Sessions' relationship with the president has been significantly strained since he recused himself from the investigation into possible coordination between the Trump campaign and the Kremlin to influence the 2016 election. After his confirmation hearing, it came to light that Sessions had met with Russian officials during the campaign, prompting his recusal from the investigation and leading to the special counsel's appointment.
Sessions said he was aware of Trump's repeated suggestions that the Justice Department should investigate Clinton, but that his actions did not follow from the president's words.
The dossier was just one of many dirty tricks Hillary Clinton's campaign used in an effort to undermine her opponent's campaign during the 2016 election cycle.
Adding to the questions for Sessions was the release by the House Intelligence Committee last week of a transcript of a private interview with Carter Page, a former foreign policy adviser to the campaign who acknowledged that he had contact with a high-level Russian official while on a trip to Russia previous year.
In what will be Sessions' fourth testimony before lawmakers in a year, the attorney general is expected to answer questions about his contact with Russian officials during the Trump campaign.
"I do now recall" the meeting where adviser George Papadopoulos made the proposal, Sessions said, "but I have no clear recollection of the details of what he said during the meeting".
Asked by Jordan what it would take to get a special counsel investigation into the dossier or various Clinton-related accusations, Sessions pointed to department policies on the procedure, as well as to the fact that there has only been two special counsel investigations.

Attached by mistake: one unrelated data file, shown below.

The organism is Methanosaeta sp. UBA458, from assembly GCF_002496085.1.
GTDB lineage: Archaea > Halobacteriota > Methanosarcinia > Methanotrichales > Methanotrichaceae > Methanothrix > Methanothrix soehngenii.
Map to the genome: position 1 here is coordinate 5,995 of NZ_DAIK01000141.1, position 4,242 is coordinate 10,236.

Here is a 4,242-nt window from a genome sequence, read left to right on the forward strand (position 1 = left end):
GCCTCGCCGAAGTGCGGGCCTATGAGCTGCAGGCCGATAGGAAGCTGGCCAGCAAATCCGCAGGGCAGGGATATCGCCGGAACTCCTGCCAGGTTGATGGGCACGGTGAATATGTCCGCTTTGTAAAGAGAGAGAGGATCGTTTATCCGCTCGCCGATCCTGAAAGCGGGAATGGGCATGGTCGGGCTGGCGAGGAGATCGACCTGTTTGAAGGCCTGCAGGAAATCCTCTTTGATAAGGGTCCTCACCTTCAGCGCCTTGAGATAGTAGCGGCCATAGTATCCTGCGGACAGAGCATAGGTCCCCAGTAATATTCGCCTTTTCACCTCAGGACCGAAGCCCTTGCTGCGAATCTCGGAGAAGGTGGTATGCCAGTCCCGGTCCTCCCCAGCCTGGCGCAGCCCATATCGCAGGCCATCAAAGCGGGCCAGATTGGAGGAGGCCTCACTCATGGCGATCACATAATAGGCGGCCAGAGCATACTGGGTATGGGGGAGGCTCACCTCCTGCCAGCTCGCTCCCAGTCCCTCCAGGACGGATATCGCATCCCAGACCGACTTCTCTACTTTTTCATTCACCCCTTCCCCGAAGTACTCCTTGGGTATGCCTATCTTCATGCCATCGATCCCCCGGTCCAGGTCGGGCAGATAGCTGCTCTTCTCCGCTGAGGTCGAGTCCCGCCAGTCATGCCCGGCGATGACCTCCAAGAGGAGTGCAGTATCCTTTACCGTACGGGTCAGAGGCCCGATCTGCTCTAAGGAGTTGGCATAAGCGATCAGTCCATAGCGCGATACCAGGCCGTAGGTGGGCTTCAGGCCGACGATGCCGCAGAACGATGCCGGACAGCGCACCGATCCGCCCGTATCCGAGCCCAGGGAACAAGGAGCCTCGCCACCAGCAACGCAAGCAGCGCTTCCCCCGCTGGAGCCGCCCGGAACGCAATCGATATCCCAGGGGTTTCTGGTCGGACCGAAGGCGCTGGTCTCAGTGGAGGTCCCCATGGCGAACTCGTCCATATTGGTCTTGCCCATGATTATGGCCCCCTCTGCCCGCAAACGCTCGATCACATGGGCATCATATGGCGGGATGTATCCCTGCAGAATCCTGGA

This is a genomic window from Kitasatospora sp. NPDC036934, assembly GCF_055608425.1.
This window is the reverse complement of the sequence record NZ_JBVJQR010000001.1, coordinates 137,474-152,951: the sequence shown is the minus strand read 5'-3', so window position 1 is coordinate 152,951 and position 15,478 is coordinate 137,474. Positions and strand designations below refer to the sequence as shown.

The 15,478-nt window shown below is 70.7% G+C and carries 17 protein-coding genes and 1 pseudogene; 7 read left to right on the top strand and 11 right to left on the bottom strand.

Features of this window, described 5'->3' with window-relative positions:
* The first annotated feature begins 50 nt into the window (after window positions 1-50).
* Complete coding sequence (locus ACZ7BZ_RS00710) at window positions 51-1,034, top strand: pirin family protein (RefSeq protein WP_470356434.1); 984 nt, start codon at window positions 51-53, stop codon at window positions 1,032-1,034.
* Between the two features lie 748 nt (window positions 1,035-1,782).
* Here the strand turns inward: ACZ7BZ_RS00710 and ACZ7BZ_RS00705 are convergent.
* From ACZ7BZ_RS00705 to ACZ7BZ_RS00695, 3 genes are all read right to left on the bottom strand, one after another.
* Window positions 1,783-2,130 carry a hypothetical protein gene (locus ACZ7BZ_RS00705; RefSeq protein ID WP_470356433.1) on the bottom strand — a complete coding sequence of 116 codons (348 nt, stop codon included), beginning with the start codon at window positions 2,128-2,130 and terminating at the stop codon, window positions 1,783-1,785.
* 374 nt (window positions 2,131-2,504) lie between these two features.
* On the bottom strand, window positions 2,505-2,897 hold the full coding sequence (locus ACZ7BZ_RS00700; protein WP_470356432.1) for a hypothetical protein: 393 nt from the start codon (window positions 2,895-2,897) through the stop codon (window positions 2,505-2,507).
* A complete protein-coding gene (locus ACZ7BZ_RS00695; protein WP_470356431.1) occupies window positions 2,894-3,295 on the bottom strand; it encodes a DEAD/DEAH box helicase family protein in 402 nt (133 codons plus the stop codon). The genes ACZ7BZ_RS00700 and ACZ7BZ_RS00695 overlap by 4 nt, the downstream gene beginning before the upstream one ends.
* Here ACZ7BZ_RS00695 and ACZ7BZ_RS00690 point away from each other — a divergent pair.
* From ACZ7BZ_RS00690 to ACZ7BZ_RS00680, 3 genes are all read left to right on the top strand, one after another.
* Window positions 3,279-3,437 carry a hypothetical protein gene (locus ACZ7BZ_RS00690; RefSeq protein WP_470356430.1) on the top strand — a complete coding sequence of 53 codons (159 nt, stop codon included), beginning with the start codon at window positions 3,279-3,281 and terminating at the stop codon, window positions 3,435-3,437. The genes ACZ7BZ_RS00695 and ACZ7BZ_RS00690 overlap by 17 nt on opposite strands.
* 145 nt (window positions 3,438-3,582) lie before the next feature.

He did, however, say he stands by his January statement that "the proper thing for me to do would be for me to recuse myself" on matters involving Clinton, given his past involvement in the Trump campaign.
The Senate Judiciary Committee is also expected to demand that Donald Trump Jr. appear before them to explain a series of private Twitter messages between him and WikiLeaks during and after the 2016 election.
A Justice Department spokesman declined to comment for this article, as did a lawyer for Comey.
Attorney General Jeff Sessions is leaving open the possibility that a special counsel could be appointed to look into Clinton Foundation dealings and an Obama-era uranium deal, the Justice Department said Monday, Nov. 13.
In terms of the CFIUS approval, Clinton has said she had nothing to do with it. Sessions said he no memory of that interaction. Having Trump's own deputies at the DOJ handle it means that any adverse finding about Hillary will be dismissed by the left as Trump running a banana-republic Justice Department that's carrying out his political vendettas.
Democrats say that five congressional committees have looked into the uranium sale and found nothing improper.